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    Someone attacked our company security usefathom.com
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    This reads like a double barreled advertisement. For Fathom and for AWS Shield Advanced.

    John then identified a pattern in all the IP addresses. I’m sure I could share more details here but I’m reluctant to, so I’ll leave it to your imagination.

    This is typical of the whole article. What MIGHT be interesting information is omitted. The most detail given is a modest AWS bill.

    The only useful information was Fola’s highlighted sentence: “Attackers don’t have unlimited resources.” - that is a good thing to remember when things seem dire.

    I’m real meh oh this post.

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      I read the entire article, and it never answered the question asked after the first paragraph:

      But why would someone do this?

      I realize there aren’t answers for many things in life, but if I had someone so determined attacking my company, I’d want to track them down and try to figure out what their motivation is. And now I’m curious. Why ask the question if you’re not going to even attempt to answer it?

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        Sixteen years ago I was the target of an attack. Four days after posting that, I got an explanation from the attacker, which I was not expecting. For the attacker, it was just business as usual, as they were hired (most likely by a crime organization due to the nature of the sites that were attacked that I was hired to maintain).

        At first, I thought the attack described here might have something to do with the US elections, given the initial date, but elections were on the 3rd, not the 5th. But like my case, it’s probably just business as usual, either by some unethical competition, or a criminal organization for reasons related to their industry.

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          This guy has been blogging since 1999. 👍

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            That year, I got my first computer! LOL, I mean okay… I got introduced to computers at age 17, but still…

            UPDATE: This is pure Gold! Check this out:

            Since the server was Mark’s he felt it best for everybody on the server to move their sites elsewhere and take the server down (I now suspect it’ll never go back up).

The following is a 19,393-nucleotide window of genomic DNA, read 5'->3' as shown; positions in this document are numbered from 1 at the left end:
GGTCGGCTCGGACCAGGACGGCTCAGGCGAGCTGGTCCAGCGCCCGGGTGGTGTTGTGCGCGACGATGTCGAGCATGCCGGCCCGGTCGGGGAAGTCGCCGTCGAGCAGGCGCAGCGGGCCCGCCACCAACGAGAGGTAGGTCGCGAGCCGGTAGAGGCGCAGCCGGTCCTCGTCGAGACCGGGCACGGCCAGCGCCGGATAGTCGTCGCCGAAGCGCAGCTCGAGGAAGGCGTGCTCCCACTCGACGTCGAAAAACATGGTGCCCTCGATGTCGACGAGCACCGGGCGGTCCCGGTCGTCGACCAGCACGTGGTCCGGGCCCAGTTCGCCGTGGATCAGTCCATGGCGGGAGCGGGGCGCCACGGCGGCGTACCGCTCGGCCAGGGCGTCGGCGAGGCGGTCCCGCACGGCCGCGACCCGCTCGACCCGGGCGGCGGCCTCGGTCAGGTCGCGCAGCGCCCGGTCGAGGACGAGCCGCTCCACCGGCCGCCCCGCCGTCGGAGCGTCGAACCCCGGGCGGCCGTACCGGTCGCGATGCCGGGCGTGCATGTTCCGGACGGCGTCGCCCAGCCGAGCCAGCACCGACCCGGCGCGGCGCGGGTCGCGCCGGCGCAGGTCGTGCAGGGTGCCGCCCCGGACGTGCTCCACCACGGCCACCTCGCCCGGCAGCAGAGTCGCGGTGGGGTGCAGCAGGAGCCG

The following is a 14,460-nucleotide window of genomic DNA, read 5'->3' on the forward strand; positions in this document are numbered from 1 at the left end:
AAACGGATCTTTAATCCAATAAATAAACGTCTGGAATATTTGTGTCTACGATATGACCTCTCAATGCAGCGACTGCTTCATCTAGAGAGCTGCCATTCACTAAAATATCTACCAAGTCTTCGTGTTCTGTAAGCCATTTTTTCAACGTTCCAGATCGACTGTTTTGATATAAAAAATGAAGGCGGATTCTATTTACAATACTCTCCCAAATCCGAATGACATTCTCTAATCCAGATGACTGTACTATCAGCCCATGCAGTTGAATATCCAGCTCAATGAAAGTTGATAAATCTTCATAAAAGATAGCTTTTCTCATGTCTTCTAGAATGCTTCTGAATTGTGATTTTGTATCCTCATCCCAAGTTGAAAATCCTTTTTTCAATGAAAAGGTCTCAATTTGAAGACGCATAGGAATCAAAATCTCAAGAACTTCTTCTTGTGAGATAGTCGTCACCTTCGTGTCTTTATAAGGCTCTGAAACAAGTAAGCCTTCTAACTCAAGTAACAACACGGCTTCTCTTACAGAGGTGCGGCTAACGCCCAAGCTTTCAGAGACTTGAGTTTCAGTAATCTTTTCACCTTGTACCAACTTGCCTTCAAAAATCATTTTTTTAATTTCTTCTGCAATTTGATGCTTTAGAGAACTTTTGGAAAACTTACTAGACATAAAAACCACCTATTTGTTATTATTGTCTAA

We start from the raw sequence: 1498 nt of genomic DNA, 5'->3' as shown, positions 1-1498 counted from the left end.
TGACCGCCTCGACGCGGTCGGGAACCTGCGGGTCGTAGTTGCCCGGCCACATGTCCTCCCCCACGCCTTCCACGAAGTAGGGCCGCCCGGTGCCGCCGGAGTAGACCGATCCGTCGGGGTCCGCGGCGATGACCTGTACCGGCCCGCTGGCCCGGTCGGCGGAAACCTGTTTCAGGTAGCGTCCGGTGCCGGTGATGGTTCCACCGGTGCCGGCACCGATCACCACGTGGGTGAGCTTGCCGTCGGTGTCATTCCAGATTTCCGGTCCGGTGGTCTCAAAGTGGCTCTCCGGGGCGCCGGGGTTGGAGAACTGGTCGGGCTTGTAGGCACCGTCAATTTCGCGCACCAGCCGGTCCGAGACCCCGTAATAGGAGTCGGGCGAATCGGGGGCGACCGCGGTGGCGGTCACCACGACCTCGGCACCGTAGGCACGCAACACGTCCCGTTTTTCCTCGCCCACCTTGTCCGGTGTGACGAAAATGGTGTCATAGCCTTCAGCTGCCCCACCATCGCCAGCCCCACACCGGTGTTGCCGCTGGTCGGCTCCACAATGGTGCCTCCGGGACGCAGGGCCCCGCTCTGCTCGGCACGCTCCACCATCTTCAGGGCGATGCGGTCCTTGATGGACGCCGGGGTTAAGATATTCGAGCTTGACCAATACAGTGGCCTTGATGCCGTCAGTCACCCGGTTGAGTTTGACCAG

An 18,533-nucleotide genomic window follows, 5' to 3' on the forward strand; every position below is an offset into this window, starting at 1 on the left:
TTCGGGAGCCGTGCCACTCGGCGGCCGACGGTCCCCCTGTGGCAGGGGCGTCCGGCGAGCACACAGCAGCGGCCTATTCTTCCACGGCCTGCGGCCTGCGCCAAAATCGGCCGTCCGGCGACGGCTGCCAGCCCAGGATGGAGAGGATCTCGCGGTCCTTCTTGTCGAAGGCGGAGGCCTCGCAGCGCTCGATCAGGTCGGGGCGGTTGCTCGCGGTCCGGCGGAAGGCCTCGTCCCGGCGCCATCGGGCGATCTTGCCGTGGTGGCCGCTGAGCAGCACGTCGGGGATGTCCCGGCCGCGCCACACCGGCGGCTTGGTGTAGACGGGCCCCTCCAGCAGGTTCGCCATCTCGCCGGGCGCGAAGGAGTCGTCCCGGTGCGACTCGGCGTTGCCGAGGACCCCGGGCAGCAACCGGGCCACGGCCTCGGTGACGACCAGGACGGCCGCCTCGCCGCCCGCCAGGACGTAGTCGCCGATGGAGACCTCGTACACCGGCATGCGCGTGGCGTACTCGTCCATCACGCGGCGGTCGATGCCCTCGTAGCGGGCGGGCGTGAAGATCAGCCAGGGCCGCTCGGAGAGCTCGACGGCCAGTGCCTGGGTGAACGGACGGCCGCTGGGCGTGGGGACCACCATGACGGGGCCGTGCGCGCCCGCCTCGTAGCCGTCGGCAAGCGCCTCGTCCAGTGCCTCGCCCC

You got to love this old pet approach to server management.

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        “ We are diving deep into machine learning in PHP and…”

        I’m sorry, what? Why PHP? Why not use Python and the bevy of ML tools already available? I mean, I get adding another language to the stack is not ideal but libraries like numpy are invaluable.

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          This site was blocked by my DNS ad blocker. Is this advertising maybe?

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            This site was blocked by my DNS ad blocker. Is this advertising maybe?

            Possibly because https://usefathom.com/ is an analytics company, and many analytics services are blocked by ad blockers? I’m not sure what domain list you’re using, but I’ve noticed the default list in uBlock Origin will sometimes block website analytics (even the privacy focused ones).

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            As someone who (still) has an analytics product in beta, this is terrifying. spc476’s account doesn’t make me feel better.

            I’m glad Fathom got the attack under control. I’d like to learn more about mitigation techniques.

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              Is this something worth contacting law enforcement about?

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                My pihole blocks access to this site (standard blocklists + oisd.nl). Might not be kosher?

                Edit: ah, it’s an analytics company.

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                  This points to an interesting reality that we’re going to see play out. As more small software service companies enter the ring and threaten bigger to reduce revenues of more established companies, there will be a monetary incentive for custom DoS attacks. Many of these software services provide management APIs, either for their dashboard or directly for their customers. You can create resources, read and delete resources in a poorly optimized system in a manner that could bring the whole thing down. And depending on how many people are dependent on that system, the damage you can cause could be widespread.

                  A bit cynical, but opportunities to make money are seldom ignored.

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                    They subjected us to multiple, malicious, targeted >DDoS (Distributed Denial-of-Service)

                    As opposed to the benign, sprinkled here-and-there variety.

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                      To be honest, if we ran a poll on how many people here have DDoSed their ownservers, services, databases or similar, I can guarantee you the result is above zero. I can’t guarantee of its above 1, but I suspect it might be true.

                      But you’re right, parts of that sentence only serve to raise the drama effect.

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                        Oh yes, certainly. I’d bet it’s over 1 by a bit. It’s basically just a form of load testing. That’s definitely still targeted though haha! I suppose a non-targeted variety could be some kid got his hands on a LOIC and decided to just DDoS some random person. Also it could also maybe be considered apathetic or nihilistic rather than malicious in that case.